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John Golden

John Golden writes about food and has a highly opinionated blog, The Golden Dish.

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Posted: April 24, 2015

The goodness that is Sur-Lie, Portland

Of our current crop of new restaurants, Sur-Lie is one of the best in town.

Written by: John Golden

Good restaurants strive to be at their best consistently. When they are, we diners are happy customers.  But when such a place goes beyond reasonable expectations and gets better and better with each visit—well, that’s cause for celebration.

That’s been my experience with Sur-Lie, which has easily joined the ranks of such fine small-plate establishments as Lolita and Central-Provisions. Over a period of months, each meal I’ve had has been as good if not better than the last. Not all restaurants in the city’s hierarchy of fine dining establishments achieve this. A few are more concerned with creating hype and buzz, of garnering culinary accolades and smirks groaning with sense of entitlement and holier than though posturing rather than just good cooking.  Please save the puffery for the magazine spreads.

That’s why I’ve begun to like Sur-Lie so much. From day one, co-owners Krista Cole and Tony Alviar, along with chef Emil Rivera, have displayed great style of manners and humility in their honest approach to bring utterly creative food to the fore.

On a rainy, chilly Monday evening this week, walking into Sur-Lie on such an inclement night was like entering a comfortable and welcoming safe harbor. The restaurant wasn’t crowded—after all, Monday’s are typically slow—but the bar, which had about a dozen diners, was one of the most inviting spots in the city.  Alviar was at his usual post at the front desk with warm greetings, and Sam Babcock, who is one of the best bartenders in town, tended to the  diners at the bar enjoying good food and drink.  It felt cozy and fine as though there was a big crackling fire in a stone fireplace at the end of the room.  When in fact it was Babcock’s towering presence and Alviar’s graciousness that made for such a welcoming scene.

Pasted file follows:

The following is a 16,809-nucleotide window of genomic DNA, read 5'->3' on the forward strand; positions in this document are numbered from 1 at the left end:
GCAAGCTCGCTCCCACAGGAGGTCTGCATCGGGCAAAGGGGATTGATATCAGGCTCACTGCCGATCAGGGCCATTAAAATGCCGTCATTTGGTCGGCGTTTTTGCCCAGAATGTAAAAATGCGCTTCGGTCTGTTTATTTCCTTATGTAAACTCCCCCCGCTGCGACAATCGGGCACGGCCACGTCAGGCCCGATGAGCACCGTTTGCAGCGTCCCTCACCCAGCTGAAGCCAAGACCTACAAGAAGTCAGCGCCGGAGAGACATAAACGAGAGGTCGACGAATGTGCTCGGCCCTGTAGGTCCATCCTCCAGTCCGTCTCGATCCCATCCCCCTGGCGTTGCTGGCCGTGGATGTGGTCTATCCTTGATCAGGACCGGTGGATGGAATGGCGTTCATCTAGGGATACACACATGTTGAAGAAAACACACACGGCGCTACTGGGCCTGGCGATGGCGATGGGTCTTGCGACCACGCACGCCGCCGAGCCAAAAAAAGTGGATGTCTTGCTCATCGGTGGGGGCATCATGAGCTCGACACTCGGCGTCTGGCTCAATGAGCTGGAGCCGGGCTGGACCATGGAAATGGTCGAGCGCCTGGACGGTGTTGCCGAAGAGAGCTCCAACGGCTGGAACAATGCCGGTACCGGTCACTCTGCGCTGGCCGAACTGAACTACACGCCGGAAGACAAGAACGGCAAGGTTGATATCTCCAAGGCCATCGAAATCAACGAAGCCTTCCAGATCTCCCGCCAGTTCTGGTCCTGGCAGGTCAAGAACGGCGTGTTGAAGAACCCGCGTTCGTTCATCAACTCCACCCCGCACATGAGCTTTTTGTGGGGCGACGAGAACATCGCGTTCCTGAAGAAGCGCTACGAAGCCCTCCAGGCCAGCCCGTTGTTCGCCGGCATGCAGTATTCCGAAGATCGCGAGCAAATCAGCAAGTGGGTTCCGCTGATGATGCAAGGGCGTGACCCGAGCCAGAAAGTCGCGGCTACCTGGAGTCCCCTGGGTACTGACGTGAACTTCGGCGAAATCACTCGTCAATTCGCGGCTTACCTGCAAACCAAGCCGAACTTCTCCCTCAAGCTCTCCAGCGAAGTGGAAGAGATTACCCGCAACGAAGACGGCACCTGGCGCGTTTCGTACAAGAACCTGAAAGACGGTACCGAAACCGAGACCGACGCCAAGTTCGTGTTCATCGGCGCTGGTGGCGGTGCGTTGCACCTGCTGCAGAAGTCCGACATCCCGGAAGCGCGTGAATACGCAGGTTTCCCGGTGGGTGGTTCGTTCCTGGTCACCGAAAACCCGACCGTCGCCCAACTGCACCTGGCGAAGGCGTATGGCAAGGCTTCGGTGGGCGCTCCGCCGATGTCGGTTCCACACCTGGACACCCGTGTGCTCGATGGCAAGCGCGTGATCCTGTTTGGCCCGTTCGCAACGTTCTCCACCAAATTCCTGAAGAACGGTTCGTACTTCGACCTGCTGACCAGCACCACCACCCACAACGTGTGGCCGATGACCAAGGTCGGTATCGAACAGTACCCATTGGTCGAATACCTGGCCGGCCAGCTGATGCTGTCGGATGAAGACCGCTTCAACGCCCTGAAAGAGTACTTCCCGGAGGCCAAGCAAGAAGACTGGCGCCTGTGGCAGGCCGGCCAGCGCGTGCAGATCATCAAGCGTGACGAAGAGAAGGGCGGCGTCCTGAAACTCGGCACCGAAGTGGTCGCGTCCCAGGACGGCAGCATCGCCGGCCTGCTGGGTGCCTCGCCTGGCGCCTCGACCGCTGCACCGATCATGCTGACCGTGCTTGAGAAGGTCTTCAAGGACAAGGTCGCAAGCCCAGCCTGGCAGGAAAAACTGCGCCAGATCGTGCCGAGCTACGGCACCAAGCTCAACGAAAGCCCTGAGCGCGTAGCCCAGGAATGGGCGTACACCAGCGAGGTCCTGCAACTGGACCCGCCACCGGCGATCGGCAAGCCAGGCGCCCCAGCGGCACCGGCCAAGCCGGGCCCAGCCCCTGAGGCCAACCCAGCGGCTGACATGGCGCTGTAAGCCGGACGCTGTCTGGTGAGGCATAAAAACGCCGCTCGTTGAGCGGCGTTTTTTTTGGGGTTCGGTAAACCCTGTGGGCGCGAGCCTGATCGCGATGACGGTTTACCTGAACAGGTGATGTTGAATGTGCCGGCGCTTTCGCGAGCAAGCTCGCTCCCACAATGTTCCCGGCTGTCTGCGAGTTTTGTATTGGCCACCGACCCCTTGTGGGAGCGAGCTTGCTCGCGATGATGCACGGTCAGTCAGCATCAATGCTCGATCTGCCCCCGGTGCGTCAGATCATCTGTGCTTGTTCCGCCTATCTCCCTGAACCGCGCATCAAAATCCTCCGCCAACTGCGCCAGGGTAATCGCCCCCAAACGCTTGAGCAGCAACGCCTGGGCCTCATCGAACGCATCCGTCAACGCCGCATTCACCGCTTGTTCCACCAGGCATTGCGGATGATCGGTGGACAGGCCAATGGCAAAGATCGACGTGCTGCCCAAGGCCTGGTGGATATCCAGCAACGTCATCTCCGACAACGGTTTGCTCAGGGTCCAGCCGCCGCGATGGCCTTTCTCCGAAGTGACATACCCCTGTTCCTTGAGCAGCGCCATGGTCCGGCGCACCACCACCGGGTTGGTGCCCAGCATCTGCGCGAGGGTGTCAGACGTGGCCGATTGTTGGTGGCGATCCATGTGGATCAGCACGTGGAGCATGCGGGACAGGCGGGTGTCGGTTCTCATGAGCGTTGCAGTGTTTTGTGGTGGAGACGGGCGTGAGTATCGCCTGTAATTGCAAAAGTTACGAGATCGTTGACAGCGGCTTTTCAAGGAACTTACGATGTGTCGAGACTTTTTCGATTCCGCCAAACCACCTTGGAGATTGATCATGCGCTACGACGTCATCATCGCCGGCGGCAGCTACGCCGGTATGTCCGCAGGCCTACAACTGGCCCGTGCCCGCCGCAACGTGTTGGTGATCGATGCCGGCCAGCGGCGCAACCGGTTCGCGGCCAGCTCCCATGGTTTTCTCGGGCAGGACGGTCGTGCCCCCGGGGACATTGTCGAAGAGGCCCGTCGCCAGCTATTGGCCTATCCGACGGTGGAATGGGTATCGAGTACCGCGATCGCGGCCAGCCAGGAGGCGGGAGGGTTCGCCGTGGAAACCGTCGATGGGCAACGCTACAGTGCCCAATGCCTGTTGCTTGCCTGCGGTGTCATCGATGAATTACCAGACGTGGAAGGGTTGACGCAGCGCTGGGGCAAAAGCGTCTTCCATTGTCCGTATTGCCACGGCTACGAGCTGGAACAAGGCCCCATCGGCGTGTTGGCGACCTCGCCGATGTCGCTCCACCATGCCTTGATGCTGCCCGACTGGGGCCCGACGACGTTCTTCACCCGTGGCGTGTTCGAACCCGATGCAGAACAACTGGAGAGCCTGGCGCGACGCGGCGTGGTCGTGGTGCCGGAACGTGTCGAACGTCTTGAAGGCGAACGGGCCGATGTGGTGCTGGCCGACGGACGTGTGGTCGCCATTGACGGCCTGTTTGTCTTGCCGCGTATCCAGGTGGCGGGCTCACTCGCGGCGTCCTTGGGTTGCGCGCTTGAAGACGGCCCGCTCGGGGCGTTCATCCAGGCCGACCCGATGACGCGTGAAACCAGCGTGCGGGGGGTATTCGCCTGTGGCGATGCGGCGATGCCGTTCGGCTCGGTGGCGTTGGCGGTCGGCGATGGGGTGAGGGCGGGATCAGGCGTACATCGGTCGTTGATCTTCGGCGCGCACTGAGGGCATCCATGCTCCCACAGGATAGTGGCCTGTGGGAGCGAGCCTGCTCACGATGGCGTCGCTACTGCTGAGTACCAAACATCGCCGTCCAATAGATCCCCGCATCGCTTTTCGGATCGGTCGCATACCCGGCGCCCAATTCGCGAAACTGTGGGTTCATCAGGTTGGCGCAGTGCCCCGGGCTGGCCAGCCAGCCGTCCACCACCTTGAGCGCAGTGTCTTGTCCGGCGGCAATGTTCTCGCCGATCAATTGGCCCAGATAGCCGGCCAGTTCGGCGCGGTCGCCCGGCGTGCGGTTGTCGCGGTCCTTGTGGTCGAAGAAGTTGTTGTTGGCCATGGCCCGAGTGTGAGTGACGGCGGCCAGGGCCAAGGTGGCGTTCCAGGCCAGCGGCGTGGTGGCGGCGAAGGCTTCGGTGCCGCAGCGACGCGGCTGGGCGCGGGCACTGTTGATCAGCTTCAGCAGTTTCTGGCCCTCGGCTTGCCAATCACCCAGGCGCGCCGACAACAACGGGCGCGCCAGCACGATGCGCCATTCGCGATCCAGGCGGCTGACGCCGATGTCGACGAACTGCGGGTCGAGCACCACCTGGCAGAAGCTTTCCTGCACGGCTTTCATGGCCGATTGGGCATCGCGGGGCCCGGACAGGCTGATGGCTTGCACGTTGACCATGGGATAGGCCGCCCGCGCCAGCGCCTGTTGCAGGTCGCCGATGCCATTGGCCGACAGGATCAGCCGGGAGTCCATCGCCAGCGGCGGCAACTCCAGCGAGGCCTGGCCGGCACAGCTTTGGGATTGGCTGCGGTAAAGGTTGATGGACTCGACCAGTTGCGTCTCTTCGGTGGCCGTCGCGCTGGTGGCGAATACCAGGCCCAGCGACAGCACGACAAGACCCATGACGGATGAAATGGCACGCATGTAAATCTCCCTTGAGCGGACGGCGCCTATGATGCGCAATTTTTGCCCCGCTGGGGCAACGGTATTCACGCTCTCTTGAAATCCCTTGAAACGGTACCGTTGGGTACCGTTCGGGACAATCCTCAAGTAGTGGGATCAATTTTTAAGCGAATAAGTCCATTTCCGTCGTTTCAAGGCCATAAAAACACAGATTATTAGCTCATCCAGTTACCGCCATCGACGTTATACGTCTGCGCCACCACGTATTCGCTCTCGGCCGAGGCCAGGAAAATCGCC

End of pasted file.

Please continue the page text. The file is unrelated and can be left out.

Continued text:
At night Sur-Lie's bright lights liven up the otherwise quiet Free Street; inside the bar is warm and welcoming

At night Sur-Lie’s bright lights liven up the otherwise darkend Free Street; inside the bar is warm and welcoming

Their small-plates menu gets better and better. And this evening I started off with a perfectly made gimlet in a tall stem glass that went well with a starter of mussels escabeche. With its piquant mix of preserved lemon, pimiento and pork cracklings it was a sophisticated and refined starter.

A dish called carrots and peas is much more than just the sum of its parts.  Carrots are roasted and bathed in a cheese puree with softly buttered English peas as sweet as jujubes complimenting the crispy-crunchy carrots and brilliantly topped with a deep fried egg.  Mixed all together it had layers of complex flavor and texture that was so easy to like.

The final two plates were a poached chicken breast and a dish of baked mushrooms that showed off chef Rivera’s light touch. The chicken breast was cut in the French style gently napped in a lilting sauce of lemon and Parmesan with crispy kale adding just the right balance.  The dish of oyster mushrooms were bathed in a bracing aioli with a touch of jalapeno—both were gorgeously prepared dishes.

Beautifully prepared food, clockwise: mussels escabeche, peas and carrots, poached chicken and mushrooms

Beautifully prepared food, clockwise: mussels escabeche, peas and carrots, mushrooms and poached chicken

Everything was so good that I felt no need to end the meal with a final sweet, of which there are some tempting choices on the menu.  But one fact is certain.  Sur-Lie has hit its stride since it opened in October of last year.  Now it’s right up there with the best in town and should be indubitably on the top of your list to enjoy fine dining in Portland.

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